People and Organizations

Individual engineers and scientists are keys to technological innovation. Their contributions depend on how their organizations are organized and managed. Dramatic changes are affecting the technical workforce and the organizations in which engineer and scientists work. For example, technical organizations are undergoing major transformations as they strive to become more competitive by bringing new products to market more rapidly and efficiently, by listening to their customers more closely, and by funding technical organizations more from business unit resources and less from corporate funds. Technology now comes from a variety of sources, only some of which are within the organization itself. Strategic partnerships are becoming a way of life for many companies, and technology is managed on a global basis. People are working more in teams, many of which are cross-functional, and many of which are “virtual” and not co-located. The composition of the technical work force is more diverse than before. The nature of technical careers is changing, as less emphasis is placed on company loyalty and technical staff are actively recruited by other companies. In short, a new reality confronts scientists, engineers, and their managers.

This department seeks contributions that increase our understanding of the management of scientists, engineers, technical teams, and technical organizations located anywhere in the world. Studies that directly address this new reality are especially welcome, but studies that deal with traditional topics in the current context are sought as well. Illustrative topics include:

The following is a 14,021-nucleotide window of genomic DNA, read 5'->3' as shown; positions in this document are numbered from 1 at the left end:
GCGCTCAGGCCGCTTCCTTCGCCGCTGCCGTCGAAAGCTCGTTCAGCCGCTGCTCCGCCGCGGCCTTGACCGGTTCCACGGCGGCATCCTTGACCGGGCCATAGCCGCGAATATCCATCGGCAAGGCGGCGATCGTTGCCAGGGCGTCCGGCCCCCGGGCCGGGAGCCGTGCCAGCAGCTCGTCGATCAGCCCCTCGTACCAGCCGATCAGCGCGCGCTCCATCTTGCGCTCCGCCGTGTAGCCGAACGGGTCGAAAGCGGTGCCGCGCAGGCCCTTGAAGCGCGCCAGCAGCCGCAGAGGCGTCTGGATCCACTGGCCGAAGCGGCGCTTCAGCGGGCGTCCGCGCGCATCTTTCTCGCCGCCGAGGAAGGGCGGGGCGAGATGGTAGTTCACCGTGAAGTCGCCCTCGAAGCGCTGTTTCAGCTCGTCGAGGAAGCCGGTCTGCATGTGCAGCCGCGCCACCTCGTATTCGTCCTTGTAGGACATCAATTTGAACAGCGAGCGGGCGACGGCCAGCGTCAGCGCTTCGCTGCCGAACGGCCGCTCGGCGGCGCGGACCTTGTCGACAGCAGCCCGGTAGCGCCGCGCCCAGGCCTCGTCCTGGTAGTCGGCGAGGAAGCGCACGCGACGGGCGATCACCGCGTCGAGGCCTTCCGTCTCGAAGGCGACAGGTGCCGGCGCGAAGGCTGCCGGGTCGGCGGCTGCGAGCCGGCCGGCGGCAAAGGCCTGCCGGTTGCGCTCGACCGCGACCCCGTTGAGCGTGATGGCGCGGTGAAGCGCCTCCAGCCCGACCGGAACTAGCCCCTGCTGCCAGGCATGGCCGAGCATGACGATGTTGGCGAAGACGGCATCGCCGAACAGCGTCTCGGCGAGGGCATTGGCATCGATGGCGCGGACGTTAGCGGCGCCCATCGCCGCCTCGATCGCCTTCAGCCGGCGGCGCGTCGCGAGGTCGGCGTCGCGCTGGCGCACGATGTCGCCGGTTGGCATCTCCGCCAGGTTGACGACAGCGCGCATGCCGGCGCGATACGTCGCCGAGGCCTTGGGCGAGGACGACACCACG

• Motivation
  • Supervision
  • Reward and recognition systems for individuals and teams
  • Career development
  • Technical obsolescence
  • Retention and turnover
  • Organization design
  • Technical communications
  • Effective teams for developing new technology
  • Virtual teams
  • Entrepreneurship within large corporations and in new start-ups
  • Management of interdepartmental interfaces
  • Technical leadership in organizations
  • Stimulation of creativity
  • Managing knowledge
  • Global management of technology
  • Organizational culture
  • Management of partnerships and joint ventures
  • Management of organizational change

Papers should extend current knowledge via new empirical results or creative integration and theoretical extensions of the literature. All papers should discuss implications for engineering management practice. Quantitative and qualitative studies are both welcome: both must clearly support their conclusions through rigorous analysis. Case studies will also be considered if they deal with especially interesting situations, report results that apply beyond the particular situation being studied, and clearly connect to the relevant literature.